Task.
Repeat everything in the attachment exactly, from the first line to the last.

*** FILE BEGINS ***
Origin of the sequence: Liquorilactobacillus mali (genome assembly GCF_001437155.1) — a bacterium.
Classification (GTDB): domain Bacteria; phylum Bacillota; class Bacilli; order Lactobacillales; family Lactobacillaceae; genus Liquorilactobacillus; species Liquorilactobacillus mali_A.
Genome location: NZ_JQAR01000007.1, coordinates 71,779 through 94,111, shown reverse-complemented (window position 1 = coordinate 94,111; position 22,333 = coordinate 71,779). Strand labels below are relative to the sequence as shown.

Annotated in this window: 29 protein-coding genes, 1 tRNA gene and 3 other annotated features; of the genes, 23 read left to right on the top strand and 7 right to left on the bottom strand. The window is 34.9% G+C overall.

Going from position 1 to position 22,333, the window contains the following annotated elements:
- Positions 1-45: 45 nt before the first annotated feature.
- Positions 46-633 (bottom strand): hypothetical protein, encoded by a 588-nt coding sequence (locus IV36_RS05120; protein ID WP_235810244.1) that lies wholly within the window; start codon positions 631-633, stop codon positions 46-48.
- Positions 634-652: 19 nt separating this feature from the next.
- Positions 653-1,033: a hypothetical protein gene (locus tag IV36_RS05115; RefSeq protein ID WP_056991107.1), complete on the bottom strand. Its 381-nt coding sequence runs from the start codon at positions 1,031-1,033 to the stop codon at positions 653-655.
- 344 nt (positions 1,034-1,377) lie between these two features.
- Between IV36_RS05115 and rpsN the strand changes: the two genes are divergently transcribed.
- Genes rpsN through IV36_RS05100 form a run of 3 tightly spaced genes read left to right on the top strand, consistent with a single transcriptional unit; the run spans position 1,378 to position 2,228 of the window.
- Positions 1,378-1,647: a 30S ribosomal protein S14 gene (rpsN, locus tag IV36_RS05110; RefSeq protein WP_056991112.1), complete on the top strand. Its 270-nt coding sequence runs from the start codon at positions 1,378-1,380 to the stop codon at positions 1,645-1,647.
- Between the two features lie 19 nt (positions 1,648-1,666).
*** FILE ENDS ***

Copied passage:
Origin of the sequence: Liquorilactobacillus mali (genome assembly GCF_001437155.1) — a bacterium.
Classification (GTDB): domain Bacteria; phylum Bacillota; class Bacilli; order Lactobacillales; family Lactobacillaceae; genus Liquorilactobacillus; species Liquorilactobacillus mali_A.
Genome location: NZ_JQAR01000007.1, coordinates 71,779 through 94,111, shown reverse-complemented (window position 1 = coordinate 94,111; position 22,333 = coordinate 71,779). Strand labels below are relative to the sequence as shown.

Annotated in this window: 29 protein-coding genes, 1 tRNA gene and 3 other annotated features; of the genes, 23 read left to right on the top strand and 7 right to left on the bottom strand. The window is 34.9% G+C overall.

Going from position 1 to position 22,333, the window contains the following annotated elements:
- Positions 1-45: 45 nt before the first annotated feature.
- Positions 46-633 (bottom strand): hypothetical protein, encoded by a 588-nt coding sequence (locus IV36_RS05120; protein ID WP_235810244.1) that lies wholly within the window; start codon positions 631-633, stop codon positions 46-48.
- Positions 634-652: 19 nt separating this feature from the next.
- Positions 653-1,033: a hypothetical protein gene (locus tag IV36_RS05115; RefSeq protein ID WP_056991107.1), complete on the bottom strand. Its 381-nt coding sequence runs from the start codon at positions 1,031-1,033 to the stop codon at positions 653-655.
- 344 nt (positions 1,034-1,377) lie between these two features.
- Between IV36_RS05115 and rpsN the strand changes: the two genes are divergently transcribed.
- Genes rpsN through IV36_RS05100 form a run of 3 tightly spaced genes read left to right on the top strand, consistent with a single transcriptional unit; the run spans position 1,378 to position 2,228 of the window.
- Positions 1,378-1,647: a 30S ribosomal protein S14 gene (rpsN, locus tag IV36_RS05110; RefSeq protein WP_056991112.1), complete on the top strand. Its 270-nt coding sequence runs from the start codon at positions 1,378-1,380 to the stop codon at positions 1,645-1,647.
- Between the two features lie 19 nt (positions 1,648-1,666).